Christiane Herzog (née Krauss; (October 26, 1936 – June 19, 2000) was the wife of Roman Herzog, the former President of Germany.
The daughter of a Protestant parish priest, Paul Krauss and his wife Friedl. As a child Christiane was probably destined for leadership joining the Pathfinder movement. She was educated at the same school as her future husband, Landshut Grammar, in The Allgau, Bavaria, and studied at University of Munich graduating in pedagogy, in 1955. She married in 1958, still aged only twenty-one, Roman Herzog, a childhood sweetheart. Christiane and her husband were members of the Evangelical Church in Germany, they had two sons (born 1959 and 1964). Before he was elected President, Roman had a long and distinguished career as a legal scholar and professor at various universities, and since as a Member of Parliament, as a cabinet minister in the state of Baden-Württemberg, as a judge and finally President of the Federal Constitutional Court of Germany from 1987 to 1994. The family lived in a number of cities, moving in 1969 to Ziegelhausen, near Heidelberg. From 1973 the family was living at the West German capital Bonn. Before moving to Stuttgart in 1978 and then finally to Karlsruhe.
From 1985 to 1993, she was the Vice President of the Christliches Jugenddorfwerk Deutschlands. During her husband's tenure as President, she was the patron of the German UNICEF committee and the Müttergenesungswerk, and took on several charitable responsibilities. On her husband's election as President of Germany she is said to have remarked "I do not consider myself a carnation in the button-hole."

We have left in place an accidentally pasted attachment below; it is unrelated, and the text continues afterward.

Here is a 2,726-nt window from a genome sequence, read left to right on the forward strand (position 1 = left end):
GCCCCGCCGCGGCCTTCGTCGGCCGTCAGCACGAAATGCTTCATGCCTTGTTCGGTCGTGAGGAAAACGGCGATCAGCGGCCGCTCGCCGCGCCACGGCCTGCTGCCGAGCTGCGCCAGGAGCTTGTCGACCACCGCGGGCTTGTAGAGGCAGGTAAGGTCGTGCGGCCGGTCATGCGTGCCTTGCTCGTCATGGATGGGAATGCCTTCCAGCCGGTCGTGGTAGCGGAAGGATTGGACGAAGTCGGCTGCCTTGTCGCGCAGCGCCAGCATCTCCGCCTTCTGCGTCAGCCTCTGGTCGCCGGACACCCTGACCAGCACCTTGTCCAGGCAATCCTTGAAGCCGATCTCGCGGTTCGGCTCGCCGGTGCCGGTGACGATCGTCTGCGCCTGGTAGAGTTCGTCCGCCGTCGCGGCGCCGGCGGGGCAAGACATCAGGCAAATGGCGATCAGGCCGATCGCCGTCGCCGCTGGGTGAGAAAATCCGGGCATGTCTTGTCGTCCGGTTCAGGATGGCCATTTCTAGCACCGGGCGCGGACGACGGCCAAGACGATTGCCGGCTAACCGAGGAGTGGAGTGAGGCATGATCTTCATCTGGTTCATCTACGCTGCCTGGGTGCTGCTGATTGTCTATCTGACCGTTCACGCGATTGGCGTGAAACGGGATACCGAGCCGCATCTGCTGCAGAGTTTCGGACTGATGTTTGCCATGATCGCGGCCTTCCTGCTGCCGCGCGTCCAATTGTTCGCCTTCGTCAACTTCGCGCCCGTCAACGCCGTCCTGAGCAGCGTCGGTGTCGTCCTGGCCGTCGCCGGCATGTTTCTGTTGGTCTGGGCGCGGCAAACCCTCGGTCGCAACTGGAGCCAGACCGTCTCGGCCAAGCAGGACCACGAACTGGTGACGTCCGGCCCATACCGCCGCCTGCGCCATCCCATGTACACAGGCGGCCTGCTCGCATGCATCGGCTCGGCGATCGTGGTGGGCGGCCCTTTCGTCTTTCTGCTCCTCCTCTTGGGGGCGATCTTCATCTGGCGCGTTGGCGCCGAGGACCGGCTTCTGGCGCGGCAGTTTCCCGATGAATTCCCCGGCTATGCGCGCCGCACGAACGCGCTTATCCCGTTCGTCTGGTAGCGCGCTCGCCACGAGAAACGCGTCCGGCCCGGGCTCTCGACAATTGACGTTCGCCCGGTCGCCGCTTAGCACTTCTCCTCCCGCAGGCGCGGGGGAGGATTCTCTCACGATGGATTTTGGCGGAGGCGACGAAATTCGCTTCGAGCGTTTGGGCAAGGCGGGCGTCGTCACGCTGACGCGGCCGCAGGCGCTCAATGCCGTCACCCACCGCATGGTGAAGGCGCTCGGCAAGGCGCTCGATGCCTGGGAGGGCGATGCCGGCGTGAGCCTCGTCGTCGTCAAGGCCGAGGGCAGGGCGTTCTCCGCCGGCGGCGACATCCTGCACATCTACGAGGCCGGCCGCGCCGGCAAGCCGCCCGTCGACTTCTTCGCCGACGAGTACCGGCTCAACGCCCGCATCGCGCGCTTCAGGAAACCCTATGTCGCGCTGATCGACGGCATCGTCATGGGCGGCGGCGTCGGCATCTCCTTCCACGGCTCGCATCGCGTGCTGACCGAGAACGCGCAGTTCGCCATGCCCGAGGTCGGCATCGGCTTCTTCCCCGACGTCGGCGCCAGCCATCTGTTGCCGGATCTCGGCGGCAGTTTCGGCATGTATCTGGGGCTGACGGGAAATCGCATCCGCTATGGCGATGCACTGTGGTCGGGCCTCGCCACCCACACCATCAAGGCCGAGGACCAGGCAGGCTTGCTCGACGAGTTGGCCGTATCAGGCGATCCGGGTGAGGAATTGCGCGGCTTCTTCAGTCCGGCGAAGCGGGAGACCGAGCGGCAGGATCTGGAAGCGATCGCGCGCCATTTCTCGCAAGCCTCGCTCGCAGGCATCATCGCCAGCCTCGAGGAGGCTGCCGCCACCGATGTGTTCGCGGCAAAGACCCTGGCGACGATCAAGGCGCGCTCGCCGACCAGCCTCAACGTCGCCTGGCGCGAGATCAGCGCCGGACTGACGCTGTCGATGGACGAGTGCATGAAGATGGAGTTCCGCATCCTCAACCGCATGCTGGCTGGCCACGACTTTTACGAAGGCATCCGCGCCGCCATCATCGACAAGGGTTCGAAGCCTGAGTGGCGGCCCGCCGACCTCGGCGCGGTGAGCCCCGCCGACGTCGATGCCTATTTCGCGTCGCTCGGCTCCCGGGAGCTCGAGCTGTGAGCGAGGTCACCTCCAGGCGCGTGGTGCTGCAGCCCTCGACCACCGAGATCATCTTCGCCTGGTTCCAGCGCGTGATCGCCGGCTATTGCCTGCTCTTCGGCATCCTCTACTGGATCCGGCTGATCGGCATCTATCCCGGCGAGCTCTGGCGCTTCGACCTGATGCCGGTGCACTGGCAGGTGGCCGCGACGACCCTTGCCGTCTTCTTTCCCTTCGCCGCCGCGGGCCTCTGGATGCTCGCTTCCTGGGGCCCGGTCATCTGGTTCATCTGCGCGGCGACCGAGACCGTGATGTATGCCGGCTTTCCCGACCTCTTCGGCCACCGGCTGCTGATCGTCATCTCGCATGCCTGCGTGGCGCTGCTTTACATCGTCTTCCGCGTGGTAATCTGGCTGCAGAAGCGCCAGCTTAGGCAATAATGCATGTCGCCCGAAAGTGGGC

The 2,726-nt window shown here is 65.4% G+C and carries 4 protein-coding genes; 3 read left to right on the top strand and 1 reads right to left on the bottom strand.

During 1990s Christiane appeared in several films. Beckmann (1999) in which she was uncredited for one episode, was a successful series that reached international audiences. On the television show Zu Gast bei Christiane Herzog (1996), where she invited a guest (usually some prominent person) to the Bellevue Palace and discussed contemporary issues in the kitchen of the presidential residence while they were cooking. This theme gained critical acclaim when published into English as An Invitation to Dine. and Kochern mit Kindern.
She was a guest on the Wetten, dass...? (1996) game show for children. And the previous year she had been invited on the talk show Alfredissimo -kochen mit bio. Her beef roulade, goose breast, and spaetzle became favourites with the German public. Known also for her affable, well-meaning charm, she was mimiced by comedians, for he no-nonsense bossy approach. Popular with racing driver, Michael Schumacher, professional chef, Otto Koch, and the entertainer Thomas Gottschalk; she left her critics spellbound by serenity and politeness. She was a relentless perfectionist; characteristic of her nationhood perhaps, she was made "kitchen Woman of the Year, 1998". After 42 years of marriage she cut a traditional figure of frau at work in the kitchen with a strong message and positive attitude. She brushed off accusations that she was anti-feminist, saying "even single people have to eat." Although never credited as an actress, she was a well-known national celebrity in her own right, exploring the part she played in the politics of post-war Germany.
The Christiane Herzog Foundation for the Cystic Fibrosis Sick that became a leading research institute, was named in her honour. Although often attributed to her husband's influence, her own popularity in Germany was considerable. By the time Ramon Herzog took over as president she had driven thousands of kilometres around Germany in her second hand car canvassing the support of at least half a million Germans every year. Christiane's cookbooks became a way to reveal to the Deutshes volks her husbands diet, giving her cookery a nationwide appeal. As First Lady she visited orphanages in South America, which proved debilitating and exhausting. For the last three years of her life she suffered from an incurable cancer.